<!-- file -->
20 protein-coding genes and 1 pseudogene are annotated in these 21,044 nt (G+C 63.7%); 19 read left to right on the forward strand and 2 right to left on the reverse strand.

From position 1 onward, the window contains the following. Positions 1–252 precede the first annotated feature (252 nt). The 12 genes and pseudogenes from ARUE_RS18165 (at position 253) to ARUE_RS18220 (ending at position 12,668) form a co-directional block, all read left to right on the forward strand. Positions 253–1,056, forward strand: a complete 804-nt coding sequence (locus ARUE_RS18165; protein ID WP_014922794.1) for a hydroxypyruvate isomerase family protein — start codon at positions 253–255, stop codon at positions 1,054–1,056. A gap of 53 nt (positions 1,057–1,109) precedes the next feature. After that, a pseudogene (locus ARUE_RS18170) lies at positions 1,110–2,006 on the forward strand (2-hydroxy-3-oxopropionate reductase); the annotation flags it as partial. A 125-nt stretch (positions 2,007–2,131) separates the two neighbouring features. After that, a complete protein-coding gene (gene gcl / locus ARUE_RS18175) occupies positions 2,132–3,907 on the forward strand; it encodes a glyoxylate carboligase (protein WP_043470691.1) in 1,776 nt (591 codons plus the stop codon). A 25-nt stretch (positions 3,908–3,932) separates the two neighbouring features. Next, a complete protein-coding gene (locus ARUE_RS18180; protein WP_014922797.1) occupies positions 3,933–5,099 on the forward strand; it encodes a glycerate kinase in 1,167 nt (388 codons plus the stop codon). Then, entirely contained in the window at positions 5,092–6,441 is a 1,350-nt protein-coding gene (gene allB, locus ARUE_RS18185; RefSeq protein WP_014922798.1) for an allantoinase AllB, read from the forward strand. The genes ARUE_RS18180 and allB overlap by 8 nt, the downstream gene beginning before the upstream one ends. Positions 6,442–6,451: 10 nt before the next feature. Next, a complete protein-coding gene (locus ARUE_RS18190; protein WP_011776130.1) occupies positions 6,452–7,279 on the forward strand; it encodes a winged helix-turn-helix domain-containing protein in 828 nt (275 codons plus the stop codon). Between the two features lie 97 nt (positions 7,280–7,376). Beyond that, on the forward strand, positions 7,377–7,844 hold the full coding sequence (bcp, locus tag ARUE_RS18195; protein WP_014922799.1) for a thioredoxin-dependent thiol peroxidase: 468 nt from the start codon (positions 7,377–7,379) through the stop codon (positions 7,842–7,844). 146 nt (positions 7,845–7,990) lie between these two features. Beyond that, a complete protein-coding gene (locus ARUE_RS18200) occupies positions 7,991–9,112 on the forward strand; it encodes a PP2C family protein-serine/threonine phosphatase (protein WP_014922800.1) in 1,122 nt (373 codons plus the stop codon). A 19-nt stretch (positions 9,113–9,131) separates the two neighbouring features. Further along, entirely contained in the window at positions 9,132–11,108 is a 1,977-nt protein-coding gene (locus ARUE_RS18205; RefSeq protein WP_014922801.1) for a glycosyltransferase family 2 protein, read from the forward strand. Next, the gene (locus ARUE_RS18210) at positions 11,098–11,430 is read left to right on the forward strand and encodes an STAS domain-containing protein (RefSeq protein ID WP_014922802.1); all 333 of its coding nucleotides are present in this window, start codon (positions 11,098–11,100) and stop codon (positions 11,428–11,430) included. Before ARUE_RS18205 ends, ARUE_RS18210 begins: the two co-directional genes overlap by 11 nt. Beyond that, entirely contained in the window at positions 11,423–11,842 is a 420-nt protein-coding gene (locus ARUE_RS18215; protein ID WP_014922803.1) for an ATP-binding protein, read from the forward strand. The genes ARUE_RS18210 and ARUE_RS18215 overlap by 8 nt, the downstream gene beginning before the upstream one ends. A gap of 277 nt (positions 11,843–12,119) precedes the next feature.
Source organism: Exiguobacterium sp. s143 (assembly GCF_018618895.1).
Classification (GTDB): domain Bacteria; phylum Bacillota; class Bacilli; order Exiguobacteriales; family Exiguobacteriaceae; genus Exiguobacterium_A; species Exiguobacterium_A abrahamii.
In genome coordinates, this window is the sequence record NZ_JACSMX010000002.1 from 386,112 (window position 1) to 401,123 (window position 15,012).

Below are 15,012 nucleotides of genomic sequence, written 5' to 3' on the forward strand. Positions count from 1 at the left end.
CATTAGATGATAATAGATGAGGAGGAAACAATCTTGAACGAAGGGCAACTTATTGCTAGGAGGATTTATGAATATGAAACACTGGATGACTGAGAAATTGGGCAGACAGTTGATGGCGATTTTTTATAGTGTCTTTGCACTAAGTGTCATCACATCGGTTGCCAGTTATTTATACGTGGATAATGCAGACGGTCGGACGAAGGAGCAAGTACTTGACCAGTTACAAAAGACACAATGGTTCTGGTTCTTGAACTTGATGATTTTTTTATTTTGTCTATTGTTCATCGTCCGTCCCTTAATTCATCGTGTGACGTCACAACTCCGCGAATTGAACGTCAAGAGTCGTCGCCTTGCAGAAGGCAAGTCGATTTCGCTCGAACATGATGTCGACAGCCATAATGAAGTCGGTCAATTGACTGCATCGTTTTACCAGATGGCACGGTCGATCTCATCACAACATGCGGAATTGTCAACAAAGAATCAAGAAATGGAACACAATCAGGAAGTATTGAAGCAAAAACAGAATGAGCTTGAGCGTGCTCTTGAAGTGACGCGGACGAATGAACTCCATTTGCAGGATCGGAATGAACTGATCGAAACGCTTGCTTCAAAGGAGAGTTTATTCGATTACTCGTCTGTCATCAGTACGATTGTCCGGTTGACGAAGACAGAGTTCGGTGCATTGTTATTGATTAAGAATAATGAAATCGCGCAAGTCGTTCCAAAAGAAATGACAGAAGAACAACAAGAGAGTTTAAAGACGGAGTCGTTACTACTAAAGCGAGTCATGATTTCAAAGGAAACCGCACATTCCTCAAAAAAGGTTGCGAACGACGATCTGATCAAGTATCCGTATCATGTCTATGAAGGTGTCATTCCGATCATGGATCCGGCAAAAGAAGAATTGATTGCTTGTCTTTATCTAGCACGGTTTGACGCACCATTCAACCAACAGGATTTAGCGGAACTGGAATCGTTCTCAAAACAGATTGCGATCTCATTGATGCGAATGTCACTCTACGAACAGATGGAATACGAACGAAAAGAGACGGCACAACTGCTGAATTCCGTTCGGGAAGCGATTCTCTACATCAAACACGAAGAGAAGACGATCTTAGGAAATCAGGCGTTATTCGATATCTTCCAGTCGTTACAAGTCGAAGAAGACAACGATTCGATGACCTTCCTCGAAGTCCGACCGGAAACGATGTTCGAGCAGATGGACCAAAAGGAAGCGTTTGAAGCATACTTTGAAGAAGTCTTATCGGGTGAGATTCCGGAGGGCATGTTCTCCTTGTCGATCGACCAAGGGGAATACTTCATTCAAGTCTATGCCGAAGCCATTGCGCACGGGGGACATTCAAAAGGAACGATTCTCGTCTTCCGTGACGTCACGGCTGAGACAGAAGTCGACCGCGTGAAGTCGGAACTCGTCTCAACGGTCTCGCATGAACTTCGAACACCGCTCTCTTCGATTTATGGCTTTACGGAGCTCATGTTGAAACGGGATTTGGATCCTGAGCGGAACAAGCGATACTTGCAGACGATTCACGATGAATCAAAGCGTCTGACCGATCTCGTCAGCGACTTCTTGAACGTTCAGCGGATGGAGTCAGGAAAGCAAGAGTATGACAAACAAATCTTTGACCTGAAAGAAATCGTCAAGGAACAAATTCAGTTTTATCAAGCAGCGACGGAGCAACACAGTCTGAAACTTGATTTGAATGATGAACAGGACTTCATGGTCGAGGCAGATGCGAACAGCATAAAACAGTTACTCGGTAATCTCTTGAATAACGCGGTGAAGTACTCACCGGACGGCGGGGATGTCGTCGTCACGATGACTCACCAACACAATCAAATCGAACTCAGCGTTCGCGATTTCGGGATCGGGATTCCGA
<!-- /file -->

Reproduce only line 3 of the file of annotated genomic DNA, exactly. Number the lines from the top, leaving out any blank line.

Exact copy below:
Source organism: Exiguobacterium sp. s143 (assembly GCF_018618895.1).